Scania’s earnings for the first half of 2011 amounted to SEK 6,652 m. Higher vehicle and service volume was offset by a significantly stronger Swedish krona, a higher cost level and an altered market mix.
- Operating income rose to SEK 6,652 m. (5,632), and earnings per share rose to SEK 6.18 (4.75)
- Net sales increased by 18 percent to SEK 43,665 m. (37,105)
- Cash flow amounted to SEK 3,218 m. (5,993) in Vehicles and Services
Comments by Leif Östling, President and CEO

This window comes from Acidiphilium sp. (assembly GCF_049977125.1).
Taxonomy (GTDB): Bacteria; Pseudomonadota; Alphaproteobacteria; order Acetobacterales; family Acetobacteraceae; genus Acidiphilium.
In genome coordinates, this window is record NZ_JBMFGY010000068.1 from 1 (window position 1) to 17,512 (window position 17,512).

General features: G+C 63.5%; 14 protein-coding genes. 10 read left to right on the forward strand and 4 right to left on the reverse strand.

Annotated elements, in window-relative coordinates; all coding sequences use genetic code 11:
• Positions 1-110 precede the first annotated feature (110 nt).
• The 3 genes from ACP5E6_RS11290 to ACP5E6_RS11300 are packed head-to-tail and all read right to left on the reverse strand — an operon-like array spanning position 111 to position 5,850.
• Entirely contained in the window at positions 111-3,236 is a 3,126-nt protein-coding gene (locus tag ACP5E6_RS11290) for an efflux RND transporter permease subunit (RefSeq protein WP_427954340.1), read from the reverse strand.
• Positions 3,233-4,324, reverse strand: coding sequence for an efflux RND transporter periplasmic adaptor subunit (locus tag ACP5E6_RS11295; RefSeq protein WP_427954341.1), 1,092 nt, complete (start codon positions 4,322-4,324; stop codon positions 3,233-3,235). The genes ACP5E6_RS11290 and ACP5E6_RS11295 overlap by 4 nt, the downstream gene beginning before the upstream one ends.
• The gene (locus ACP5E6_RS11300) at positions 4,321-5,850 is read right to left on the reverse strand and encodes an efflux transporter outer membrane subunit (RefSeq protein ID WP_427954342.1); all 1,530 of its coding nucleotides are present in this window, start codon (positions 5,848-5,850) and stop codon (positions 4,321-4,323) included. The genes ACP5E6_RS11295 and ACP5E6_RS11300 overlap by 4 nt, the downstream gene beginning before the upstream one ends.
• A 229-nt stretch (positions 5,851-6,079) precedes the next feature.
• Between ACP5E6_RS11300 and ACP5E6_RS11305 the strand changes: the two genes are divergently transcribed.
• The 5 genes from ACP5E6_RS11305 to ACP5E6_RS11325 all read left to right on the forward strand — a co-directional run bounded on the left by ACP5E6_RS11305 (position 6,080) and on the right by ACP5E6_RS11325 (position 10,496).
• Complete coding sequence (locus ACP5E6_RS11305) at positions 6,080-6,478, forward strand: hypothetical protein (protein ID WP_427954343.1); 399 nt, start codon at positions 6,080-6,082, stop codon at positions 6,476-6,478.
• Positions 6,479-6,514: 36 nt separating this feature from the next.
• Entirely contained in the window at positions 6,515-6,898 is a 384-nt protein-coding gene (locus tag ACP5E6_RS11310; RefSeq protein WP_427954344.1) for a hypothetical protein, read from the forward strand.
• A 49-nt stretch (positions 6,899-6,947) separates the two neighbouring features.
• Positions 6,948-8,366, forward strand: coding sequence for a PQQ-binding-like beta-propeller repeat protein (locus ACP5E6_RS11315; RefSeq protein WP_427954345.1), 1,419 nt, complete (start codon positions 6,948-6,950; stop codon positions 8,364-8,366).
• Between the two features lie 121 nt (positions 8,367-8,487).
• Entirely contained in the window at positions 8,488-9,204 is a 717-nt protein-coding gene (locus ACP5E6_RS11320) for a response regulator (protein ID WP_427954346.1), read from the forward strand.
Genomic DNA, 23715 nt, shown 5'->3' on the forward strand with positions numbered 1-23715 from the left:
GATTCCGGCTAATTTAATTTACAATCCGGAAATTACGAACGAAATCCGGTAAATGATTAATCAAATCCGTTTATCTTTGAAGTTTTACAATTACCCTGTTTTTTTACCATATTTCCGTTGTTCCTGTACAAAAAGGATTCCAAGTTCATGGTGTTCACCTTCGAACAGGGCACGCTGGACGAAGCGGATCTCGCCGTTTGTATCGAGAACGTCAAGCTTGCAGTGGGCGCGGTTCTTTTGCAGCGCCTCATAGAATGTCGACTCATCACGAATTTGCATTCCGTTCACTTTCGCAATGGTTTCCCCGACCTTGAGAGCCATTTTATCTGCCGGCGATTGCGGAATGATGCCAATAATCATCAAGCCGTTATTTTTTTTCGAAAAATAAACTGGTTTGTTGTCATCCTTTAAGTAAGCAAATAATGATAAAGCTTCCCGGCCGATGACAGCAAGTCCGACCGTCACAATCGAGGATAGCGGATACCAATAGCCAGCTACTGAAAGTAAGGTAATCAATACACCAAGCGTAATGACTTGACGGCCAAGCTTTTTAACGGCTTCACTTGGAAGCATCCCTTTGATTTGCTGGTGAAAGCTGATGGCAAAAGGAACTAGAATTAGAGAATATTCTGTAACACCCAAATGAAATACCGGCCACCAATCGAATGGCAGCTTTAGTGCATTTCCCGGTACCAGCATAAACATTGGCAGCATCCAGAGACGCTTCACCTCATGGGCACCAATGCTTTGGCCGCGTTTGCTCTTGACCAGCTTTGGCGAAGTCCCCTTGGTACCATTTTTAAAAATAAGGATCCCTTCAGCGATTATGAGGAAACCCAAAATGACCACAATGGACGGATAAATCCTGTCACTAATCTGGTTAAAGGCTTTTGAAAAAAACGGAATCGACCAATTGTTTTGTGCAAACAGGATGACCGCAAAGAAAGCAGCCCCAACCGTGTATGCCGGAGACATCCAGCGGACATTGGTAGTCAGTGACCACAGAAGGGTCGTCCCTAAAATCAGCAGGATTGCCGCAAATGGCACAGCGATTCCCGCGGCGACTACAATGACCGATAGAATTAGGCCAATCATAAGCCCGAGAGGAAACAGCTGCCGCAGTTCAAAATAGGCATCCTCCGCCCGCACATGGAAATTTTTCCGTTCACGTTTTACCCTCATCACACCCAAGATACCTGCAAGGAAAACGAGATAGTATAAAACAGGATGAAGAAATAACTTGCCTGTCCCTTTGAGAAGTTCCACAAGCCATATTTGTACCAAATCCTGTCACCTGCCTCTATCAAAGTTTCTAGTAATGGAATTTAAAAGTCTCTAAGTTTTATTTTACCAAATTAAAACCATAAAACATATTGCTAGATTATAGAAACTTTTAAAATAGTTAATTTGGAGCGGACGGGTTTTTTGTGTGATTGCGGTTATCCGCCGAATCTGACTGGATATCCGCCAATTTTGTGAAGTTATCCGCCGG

“Scania’s earnings for the first half of 2011 amounted to SEK 6,652 m. Higher vehicle and service volume was offset by a significantly stronger Swedish krona, a higher cost level and an altered market mix. The Brazilian market, which has been very strong due to high economic activity and subsidies for vehicle investments, is still at a high level but is lower compar ed to the exceptionally strong first half of 2010. Order bookings in Russia are at a high level and demand is good in Middle Eastern markets and elsewhere in Asia. Demand has improved in Europe, particularly in t he northern parts, while the recovery in the southern parts is occurring at a slower rate. The market trend, where the importance of Brazil is decreasing while other emerging markets are growin g strongly, means a negative impact on vehicle margins and also a weakened currency mix. In general, order bookings gr ew at a healthy pace and to support further growth Scania is increasing investments, both in R&D to str engthen the product portfolio and also to expand sales and service capacity. During the seco nd half of 2011, Scania will begin to raise its annual technical production capacity to 120,000 vehicles. This capac ity expansion will occur at existing production units, mainly in Sweden, and the investments will amount to ab out SEK 1.5 billion in the next few years. Scania is working with short delivery times and swiftly adapts its production rate to order bookings. Since demand was lower during the first quarter of 2011, this resulted in a lower production rate at the beginning of the second quarter. In order to boost flexibility in its production network, Scania has signed a new agreement regulating flexible working time and flexible staffi ng. During the first half of 2011, Scania experienced disruptions in the supply chain, which impacted the ma nufacturing and resulted in higher costs in order to ensure quality and delivery precision. T here is a continued risk of bottlenecks.
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